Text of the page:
- Simanek AM, Dowd JB, Pawelec G, MelzerD DA, Aiello AE. Seropositivity to cytomegalovirus, inflammation, all-cause and cardiovascular disease-related mortality in the United States. PLoS One. 2011;6:e16103.View ArticlePubMedPubMed CentralGoogle Scholar
- Roberts ET, Haan MN, Dowd JB, Aiello AE. Cytomegalovirus antibody levels, inflammation, and mortality among elderly Latinos over 9 years of follow-up. Am J Epidemiol. 2010;172:363–71.View ArticlePubMedPubMed CentralGoogle Scholar
- Frasca D, Diaz A, Romero M, Landin AM, Blomberg BB. Cytomegalovirus (CMV) seropositivity decreases B cell responses to the influenza vaccine. Vaccine. 2015;33:1433–9.View ArticlePubMedPubMed CentralGoogle Scholar
- Guma M, Angulo A, Vilches C, Gomez-Lozano N, Malats N, Lopez-Botet M. Imprint of human cytomegalovirus infection on the NK cell receptor repertoire. Blood. 2004;104:3664–71.View ArticlePubMedGoogle Scholar
- Nielsen CM, White MJ, Bottomley C, Lusa C, Rodriguez-Galan A, Turner SE, et al. Impaired NK cell responses to Pertussis and H1N1 influenza vaccine antigens in human cytomegalovirus-infected individuals. J Immunol. 2015;194:4657–67.View ArticlePubMedPubMed CentralGoogle Scholar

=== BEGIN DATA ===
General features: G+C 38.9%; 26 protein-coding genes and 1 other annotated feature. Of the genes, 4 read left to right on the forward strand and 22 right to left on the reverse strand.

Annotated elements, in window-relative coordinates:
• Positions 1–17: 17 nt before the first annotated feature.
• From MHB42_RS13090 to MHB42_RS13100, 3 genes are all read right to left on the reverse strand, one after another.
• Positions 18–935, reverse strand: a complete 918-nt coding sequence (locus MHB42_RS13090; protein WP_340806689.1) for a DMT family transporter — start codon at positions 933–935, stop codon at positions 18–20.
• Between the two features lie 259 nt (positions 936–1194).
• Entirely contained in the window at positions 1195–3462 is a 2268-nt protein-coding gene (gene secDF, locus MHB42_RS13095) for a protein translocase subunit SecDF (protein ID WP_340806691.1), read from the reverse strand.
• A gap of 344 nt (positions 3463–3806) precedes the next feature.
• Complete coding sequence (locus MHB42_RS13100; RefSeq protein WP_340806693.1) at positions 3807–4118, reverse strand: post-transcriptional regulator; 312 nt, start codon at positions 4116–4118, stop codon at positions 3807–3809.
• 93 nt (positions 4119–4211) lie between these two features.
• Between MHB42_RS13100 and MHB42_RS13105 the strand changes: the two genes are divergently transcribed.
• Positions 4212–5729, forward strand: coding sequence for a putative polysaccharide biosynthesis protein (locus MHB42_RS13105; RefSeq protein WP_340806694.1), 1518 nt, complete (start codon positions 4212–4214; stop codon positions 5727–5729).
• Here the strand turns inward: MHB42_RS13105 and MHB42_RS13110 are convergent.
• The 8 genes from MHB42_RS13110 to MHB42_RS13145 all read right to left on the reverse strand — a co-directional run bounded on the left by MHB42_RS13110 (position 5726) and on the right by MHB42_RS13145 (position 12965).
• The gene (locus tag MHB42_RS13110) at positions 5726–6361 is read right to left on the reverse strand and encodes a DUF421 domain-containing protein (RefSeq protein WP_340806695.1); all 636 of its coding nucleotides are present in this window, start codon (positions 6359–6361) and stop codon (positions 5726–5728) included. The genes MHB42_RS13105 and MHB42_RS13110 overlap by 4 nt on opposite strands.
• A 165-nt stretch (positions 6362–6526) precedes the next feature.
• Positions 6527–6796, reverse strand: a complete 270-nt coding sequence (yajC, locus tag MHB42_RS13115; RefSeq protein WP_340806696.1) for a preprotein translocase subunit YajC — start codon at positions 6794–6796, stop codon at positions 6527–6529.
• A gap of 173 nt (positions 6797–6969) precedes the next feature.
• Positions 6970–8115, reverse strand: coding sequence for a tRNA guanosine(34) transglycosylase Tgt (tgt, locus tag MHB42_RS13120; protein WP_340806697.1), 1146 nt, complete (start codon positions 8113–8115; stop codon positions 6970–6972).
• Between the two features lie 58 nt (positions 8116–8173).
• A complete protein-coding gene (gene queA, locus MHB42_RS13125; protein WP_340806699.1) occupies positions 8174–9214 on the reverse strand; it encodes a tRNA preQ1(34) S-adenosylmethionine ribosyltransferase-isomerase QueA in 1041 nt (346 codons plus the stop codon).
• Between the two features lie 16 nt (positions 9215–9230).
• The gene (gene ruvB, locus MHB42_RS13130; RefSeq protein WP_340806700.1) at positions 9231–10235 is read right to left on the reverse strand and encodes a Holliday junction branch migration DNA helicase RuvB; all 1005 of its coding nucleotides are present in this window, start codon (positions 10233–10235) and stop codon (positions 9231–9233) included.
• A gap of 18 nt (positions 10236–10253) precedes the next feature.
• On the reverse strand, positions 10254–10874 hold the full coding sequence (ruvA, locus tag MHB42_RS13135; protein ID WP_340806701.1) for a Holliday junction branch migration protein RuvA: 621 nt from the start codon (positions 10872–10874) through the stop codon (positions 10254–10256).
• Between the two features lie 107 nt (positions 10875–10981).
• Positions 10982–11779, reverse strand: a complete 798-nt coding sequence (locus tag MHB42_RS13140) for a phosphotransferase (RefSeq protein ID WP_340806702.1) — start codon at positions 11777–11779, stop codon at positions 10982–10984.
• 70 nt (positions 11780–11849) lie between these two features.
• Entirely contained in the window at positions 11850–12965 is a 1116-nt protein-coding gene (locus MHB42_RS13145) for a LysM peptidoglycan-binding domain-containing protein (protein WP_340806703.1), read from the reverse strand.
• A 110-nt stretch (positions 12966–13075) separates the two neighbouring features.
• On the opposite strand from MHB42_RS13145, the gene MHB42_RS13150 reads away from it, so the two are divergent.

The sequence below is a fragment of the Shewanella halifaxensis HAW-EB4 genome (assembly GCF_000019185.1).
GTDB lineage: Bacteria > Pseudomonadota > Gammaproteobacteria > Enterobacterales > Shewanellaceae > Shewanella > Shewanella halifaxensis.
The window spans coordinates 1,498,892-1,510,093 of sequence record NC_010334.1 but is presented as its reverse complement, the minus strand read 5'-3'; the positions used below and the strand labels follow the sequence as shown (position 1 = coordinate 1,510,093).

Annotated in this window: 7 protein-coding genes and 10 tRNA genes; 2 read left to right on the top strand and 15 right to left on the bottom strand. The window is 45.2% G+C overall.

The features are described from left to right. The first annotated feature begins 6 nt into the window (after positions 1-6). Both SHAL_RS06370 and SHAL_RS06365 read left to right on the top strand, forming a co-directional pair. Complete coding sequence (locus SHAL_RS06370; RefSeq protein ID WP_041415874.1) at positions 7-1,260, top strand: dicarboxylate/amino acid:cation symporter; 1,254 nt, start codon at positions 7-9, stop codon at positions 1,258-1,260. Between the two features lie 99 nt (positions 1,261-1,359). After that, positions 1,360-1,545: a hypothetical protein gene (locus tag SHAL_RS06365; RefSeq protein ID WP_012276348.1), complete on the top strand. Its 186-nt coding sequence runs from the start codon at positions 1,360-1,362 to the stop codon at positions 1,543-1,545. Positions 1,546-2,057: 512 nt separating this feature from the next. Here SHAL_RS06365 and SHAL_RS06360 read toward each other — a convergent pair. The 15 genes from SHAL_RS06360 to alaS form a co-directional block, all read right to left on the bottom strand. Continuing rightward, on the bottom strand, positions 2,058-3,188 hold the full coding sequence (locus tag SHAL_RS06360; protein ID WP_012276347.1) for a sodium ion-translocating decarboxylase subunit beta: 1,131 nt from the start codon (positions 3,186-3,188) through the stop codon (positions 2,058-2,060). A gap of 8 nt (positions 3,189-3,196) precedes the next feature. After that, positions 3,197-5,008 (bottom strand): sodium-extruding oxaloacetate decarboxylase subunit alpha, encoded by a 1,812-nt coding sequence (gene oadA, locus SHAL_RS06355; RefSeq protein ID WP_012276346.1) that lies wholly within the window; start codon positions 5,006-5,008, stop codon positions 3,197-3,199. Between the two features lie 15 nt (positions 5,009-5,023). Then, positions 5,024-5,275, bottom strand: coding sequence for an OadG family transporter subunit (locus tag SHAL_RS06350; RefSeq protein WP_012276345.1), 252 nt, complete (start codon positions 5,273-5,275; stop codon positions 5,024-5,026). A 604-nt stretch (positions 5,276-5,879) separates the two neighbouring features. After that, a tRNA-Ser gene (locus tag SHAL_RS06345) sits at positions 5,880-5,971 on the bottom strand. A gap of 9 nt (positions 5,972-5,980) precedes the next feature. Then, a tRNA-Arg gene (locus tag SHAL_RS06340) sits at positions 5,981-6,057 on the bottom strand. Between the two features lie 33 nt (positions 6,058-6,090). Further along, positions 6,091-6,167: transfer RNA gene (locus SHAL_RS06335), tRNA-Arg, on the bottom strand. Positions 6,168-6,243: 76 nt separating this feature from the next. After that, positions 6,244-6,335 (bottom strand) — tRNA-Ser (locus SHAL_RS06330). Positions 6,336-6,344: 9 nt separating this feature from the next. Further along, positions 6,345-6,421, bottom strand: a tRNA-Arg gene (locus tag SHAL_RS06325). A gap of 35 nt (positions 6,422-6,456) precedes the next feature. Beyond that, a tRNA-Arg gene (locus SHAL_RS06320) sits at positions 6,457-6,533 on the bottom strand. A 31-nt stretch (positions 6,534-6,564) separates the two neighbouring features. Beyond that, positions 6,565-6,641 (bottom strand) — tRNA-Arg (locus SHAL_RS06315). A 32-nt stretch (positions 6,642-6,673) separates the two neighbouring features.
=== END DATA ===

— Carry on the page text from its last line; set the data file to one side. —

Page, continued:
- Trzonkowski P, Mysliwska J, Szmit E, Wieckiewicz J, Lukaszuk K, Brydak LB, et al. Association between cytomegalovirus infection, enhanced proinflammatory response and low level of anti-hemagglutinins during the anti-influenza vaccination--an impact of immunosenescence. Vaccine. 2003;21:3826–36.View ArticlePubMedGoogle Scholar
- Derhovanessian E, Theeten H, Hahnel K, Van DP, Cools N, Pawelec G. Cytomegalovirus-associated accumulation of late-differentiated CD4 T-cells correlates with poor humoral response to influenza vaccination. Vaccine. 2013;31:685–90.View ArticlePubMedGoogle Scholar
- den Elzen WP, Vossen AC, Cools HJ, Westendorp RG, Kroes AC, Gussekloo J. Cytomegalovirus infection and responsiveness to influenza vaccination in elderly residents of long-term care facilities. Vaccine. 2011;29:4869–74.View ArticleGoogle Scholar
- O'Connor D, Truck J, Lazarus R, Clutterbuck EA, Voysey M, Jeffery K, et al. The effect of chronic cytomegalovirus infection on pneumococcal vaccine responses. J Infect Dis. 2014;209:1635–41.View ArticlePubMedGoogle Scholar